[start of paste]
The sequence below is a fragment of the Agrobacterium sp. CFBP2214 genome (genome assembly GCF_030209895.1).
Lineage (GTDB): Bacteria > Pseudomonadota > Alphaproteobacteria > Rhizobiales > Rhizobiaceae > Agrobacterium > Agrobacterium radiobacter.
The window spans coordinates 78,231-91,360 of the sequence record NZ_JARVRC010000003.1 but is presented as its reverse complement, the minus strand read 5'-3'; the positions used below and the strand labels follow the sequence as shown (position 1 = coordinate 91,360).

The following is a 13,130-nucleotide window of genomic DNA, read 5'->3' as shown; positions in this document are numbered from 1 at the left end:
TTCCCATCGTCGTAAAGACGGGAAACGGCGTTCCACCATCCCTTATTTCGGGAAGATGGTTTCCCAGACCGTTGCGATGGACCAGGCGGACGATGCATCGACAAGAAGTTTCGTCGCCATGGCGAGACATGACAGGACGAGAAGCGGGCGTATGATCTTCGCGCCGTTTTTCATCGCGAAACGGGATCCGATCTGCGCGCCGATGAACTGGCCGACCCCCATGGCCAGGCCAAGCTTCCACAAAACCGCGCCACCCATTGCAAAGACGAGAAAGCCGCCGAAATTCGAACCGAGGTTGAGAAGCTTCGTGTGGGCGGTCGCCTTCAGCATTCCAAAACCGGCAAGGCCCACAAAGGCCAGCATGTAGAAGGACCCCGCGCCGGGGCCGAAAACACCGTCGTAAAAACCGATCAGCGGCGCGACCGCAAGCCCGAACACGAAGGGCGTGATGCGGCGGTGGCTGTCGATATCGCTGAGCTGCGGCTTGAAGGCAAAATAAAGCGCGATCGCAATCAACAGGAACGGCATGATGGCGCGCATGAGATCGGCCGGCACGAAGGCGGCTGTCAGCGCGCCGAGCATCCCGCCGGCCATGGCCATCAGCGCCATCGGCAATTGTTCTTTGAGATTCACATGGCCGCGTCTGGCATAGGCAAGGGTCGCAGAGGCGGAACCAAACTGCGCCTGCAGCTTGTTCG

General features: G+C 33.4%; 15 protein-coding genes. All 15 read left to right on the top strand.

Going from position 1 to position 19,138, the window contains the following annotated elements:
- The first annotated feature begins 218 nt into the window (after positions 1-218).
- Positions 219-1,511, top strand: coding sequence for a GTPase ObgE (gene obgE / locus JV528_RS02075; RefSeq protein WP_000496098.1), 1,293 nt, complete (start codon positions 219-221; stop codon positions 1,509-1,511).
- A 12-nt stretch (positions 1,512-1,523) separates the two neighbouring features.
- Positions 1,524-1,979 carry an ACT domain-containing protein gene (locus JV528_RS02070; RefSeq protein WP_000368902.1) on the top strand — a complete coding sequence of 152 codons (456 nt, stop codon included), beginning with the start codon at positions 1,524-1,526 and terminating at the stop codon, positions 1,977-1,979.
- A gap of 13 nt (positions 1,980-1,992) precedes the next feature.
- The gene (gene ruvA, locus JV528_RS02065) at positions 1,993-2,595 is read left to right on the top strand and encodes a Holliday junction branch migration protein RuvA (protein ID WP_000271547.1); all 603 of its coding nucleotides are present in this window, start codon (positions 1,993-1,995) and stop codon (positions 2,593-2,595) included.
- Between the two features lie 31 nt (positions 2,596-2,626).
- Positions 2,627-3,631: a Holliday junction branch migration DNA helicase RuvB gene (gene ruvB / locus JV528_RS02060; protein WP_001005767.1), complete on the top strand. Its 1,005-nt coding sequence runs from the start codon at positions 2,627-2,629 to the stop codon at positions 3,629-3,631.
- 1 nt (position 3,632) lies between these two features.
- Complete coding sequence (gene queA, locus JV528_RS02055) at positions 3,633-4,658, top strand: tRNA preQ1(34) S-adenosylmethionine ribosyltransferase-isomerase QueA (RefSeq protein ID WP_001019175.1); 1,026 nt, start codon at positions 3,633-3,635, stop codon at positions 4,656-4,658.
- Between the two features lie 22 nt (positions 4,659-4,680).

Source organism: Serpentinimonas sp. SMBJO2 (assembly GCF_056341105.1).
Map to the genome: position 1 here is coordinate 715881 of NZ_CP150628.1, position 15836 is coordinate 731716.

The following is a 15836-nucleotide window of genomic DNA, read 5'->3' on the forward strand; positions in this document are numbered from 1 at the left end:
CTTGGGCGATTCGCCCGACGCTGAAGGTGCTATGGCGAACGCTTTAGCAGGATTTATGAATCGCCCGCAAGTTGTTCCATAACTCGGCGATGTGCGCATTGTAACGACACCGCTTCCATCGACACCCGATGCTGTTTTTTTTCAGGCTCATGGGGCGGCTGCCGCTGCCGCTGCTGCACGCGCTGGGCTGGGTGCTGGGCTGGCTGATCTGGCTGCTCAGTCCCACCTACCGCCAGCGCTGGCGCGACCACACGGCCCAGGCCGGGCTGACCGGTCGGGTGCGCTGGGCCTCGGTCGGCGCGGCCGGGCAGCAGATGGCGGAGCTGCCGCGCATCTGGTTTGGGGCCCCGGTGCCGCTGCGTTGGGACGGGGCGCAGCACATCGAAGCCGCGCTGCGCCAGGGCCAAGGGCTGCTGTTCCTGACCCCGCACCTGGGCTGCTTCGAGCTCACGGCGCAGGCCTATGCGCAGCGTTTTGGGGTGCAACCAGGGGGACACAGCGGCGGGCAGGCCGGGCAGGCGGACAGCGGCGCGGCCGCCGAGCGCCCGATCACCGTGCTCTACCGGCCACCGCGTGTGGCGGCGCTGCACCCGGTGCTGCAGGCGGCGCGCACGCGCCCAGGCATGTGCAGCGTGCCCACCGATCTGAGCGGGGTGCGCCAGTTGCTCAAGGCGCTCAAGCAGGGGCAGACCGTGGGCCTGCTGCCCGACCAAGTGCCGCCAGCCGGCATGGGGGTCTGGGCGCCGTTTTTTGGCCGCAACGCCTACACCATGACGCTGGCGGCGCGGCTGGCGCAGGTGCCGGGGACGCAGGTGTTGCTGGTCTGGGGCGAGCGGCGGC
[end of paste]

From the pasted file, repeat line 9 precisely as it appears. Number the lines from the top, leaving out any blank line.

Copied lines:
- Positions 219-1,511, top strand: coding sequence for a GTPase ObgE (gene obgE / locus JV528_RS02075; RefSeq protein WP_000496098.1), 1,293 nt, complete (start codon positions 219-221; stop codon positions 1,509-1,511).